OPEN Foundation

J. Maia-de-Oliveira

The Impact of Ayahuasca on Suicidality: Results From a Randomized Controlled Trial.

Abstract

Suicide is a major public health problem. Given increasing suicide rates and limitations surrounding current interventions, there is an urgent need for innovative interventions for suicidality. Although ayahuasca has been shown to target mental health concerns associated with suicidality (i.e., depression and hopelessness), research has not yet explored the impact of ayahuasca on suicidality. Therefore, we conducted secondary analyses of a randomized placebo-controlled trial in which individuals with treatment-resistant depression were administered one dose of ayahuasca (n = 14) or placebo (n = 15). Suicidality was assessed by a trained psychiatrist at baseline, as well as 1 day, 2 days, and 7 days after the intervention. A fixed-effects linear mixed model, as well as between and within-groups Cohen’s d effect sizes were used to examine changes in suicidality. Controlling for baseline suicidality, we found a significant effect for time (p < .05). The effect of the intervention (i.e., ayahuasca vs. placebo) trended toward significance (p = .088). At all time points, we found medium between-group effect sizes (i.e., ayahuasca vs. placebo; day 1 Cohen’s d = 0.58; day 2 d = 0.56; day 7 d = 0.67), as well as large within-group (ayahuasca; day 1 Cohen’s d = 1.33; day 2 d = 1.42; day 7 d = 1.19) effect sizes, for decreases in suicidality. Conclusions: This research is the first to explore the impact of ayahuasca on suicidality. The findings suggest that ayahuasca may show potential as an intervention for suicidality. We highlight important limitations of the study, potential mechanisms, and future directions for research on ayahuasca as an intervention for suicidality. Clinical Trial Registration: www.ClinicalTrials.gov, identifier NCT02914769.

Zeifman, R., Palhano-Fontes, F., Hallak, J., Nunes, E. A., Maia-de-Oliveira, J. P., & de Araujo, D. B. (2019). The Impact of Ayahuasca on Suicidality: Results From a Randomized Controlled Trial. Frontiers in Pharmacology10, 1325.
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Modulation of Serum Brain-Derived Neurotrophic Factor by a Single Dose of Ayahuasca: Observation From a Randomized Controlled Trial.

Abstract

Serotonergic psychedelics are emerging as potential antidepressant therapeutic tools, as suggested in a recent randomized controlled trial with ayahuasca for treatment-resistant depression. Preclinical and clinical studies have suggested that serum brain-derived neurotrophic factor (BDNF) levels increase after treatment with serotoninergic antidepressants, but the exact role of BDNF as a biomarker for diagnostic and treatment of major depression is still poorly understood. Here we investigated serum BDNF levels in healthy controls (N = 45) and patients with treatment-resistant depression (N = 28) before (baseline) and 48 h after (D2) a single dose of ayahuasca or placebo. In our sample, baseline serum BDNF levels did not predict major depression and the clinical characteristics of the patients did not predict their BDNF levels. However, at baseline, serum cortisol was a predictor of serum BDNF levels, where lower levels of serum BDNF were detected in a subgroup of subjects with hypocortisolemia. Moreover, at baseline we found a negative correlation between BDNF and serum cortisol in volunteers with eucortisolemia. After treatment (D2) we observed higher BDNF levels in both patients and controls that ingested ayahuasca (N = 35) when compared to placebo (N = 34). Furthermore, at D2 just patients treated with ayahuasca (N = 14), and not with placebo (N = 14), presented a significant negative correlation between serum BDNF levels and depressive symptoms. This is the first double-blind randomized placebo-controlled clinical trial that explored the modulation of BDNF in response to a psychedelic in patients with depression. The results suggest a potential link between the observed antidepressant effects of ayahuasca and changes in serum BDNF, which contributes to the emerging view of using psychedelics as an antidepressant. This trial is registered at http://clinicaltrials.gov (NCT02914769).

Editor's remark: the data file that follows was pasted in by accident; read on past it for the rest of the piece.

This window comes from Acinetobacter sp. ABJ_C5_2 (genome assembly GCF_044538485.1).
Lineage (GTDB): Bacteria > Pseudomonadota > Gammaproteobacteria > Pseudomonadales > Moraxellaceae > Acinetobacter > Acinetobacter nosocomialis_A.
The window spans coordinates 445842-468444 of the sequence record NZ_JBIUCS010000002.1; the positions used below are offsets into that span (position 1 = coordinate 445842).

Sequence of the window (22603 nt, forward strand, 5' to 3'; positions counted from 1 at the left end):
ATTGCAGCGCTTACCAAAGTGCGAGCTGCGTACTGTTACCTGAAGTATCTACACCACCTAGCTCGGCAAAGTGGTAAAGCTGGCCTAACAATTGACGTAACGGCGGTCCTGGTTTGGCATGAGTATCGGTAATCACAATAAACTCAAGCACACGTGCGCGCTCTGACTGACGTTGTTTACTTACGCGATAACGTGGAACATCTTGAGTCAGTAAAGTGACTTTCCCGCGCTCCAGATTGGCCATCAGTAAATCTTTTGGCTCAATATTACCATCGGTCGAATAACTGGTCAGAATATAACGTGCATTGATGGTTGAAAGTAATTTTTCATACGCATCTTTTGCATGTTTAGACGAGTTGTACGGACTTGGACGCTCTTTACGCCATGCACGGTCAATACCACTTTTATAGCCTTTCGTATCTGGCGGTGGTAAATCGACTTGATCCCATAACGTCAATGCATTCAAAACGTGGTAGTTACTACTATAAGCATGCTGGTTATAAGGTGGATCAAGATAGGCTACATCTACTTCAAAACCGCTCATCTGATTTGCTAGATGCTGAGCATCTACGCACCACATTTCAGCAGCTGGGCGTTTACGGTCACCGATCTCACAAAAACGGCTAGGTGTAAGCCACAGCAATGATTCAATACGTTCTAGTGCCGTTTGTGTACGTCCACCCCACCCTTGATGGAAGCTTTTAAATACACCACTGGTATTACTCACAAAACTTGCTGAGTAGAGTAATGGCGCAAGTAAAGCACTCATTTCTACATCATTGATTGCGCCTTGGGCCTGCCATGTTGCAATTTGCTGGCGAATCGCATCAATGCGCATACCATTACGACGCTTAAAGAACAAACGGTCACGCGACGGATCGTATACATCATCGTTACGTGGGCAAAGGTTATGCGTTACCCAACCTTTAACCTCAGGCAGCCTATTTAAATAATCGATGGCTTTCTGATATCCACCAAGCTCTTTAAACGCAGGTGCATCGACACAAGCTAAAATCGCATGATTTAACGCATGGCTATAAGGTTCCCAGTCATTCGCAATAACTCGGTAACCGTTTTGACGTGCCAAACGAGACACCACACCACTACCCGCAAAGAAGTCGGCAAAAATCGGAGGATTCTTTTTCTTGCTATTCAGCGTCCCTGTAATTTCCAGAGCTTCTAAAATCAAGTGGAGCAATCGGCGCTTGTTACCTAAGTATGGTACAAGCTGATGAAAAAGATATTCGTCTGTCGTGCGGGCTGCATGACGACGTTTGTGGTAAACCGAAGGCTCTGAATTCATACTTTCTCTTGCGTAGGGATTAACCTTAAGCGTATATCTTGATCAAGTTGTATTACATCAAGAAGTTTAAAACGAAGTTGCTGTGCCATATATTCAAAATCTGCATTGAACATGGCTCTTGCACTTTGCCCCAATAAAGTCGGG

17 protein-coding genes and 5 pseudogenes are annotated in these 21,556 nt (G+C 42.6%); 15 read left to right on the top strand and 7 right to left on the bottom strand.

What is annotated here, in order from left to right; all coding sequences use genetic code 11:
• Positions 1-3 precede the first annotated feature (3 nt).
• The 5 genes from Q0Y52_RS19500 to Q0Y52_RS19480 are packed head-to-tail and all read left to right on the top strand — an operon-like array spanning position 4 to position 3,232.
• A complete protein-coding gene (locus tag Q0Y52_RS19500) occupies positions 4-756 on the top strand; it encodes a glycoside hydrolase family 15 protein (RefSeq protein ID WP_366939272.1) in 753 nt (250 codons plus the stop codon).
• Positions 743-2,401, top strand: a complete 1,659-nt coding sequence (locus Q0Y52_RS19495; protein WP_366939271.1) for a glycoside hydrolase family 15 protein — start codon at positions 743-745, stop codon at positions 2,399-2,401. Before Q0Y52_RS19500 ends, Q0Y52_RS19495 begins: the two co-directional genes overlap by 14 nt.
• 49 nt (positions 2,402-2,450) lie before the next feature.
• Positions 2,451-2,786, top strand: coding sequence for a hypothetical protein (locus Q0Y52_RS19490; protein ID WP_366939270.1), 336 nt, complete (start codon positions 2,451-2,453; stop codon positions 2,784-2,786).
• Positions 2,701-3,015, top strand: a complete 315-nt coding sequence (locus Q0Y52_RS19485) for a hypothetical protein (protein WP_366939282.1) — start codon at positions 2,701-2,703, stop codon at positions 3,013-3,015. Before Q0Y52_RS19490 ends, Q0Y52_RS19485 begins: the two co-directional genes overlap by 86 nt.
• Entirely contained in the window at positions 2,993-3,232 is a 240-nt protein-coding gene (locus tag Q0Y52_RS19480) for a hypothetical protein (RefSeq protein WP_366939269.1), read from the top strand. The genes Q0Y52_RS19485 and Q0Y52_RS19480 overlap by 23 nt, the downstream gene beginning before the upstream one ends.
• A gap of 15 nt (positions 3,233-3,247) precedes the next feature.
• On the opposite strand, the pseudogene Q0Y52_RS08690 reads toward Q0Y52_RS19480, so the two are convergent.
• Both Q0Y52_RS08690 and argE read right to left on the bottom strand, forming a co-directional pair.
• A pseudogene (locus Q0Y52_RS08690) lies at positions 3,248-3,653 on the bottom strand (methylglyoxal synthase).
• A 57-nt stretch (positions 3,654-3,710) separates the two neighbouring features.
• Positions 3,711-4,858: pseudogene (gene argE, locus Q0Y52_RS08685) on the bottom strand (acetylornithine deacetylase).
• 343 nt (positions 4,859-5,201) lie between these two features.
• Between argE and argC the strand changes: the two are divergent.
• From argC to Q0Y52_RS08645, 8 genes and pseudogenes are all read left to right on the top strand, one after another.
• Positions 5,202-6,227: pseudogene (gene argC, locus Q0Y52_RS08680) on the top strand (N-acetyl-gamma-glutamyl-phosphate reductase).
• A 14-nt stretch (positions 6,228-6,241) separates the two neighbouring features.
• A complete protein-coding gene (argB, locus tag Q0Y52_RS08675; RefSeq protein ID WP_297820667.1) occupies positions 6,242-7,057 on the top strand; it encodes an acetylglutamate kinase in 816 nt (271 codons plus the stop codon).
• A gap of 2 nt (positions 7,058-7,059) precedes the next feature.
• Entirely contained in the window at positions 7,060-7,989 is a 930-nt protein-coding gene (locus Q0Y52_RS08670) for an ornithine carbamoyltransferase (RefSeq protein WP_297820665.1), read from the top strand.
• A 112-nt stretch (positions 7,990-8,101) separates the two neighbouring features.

Almeida, R. N., Galvão, A. C. D. M., Da Silva, F. S., Silva, E. A. D. S., Palhano-Fontes, F., Maia-de-Oliveira, J. P., … & Galvão-Coelho, N. (2019). Modulation of serum brain-derived neurotrophic factor by a single dose of ayahuasca: observation from a randomized controlled trial. Frontiers in psychology10, 1234., https://doi.org/10.3389/fpsyg.2019.01234
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Acute effects of ayahuasca in a juvenile non-human primate model of depression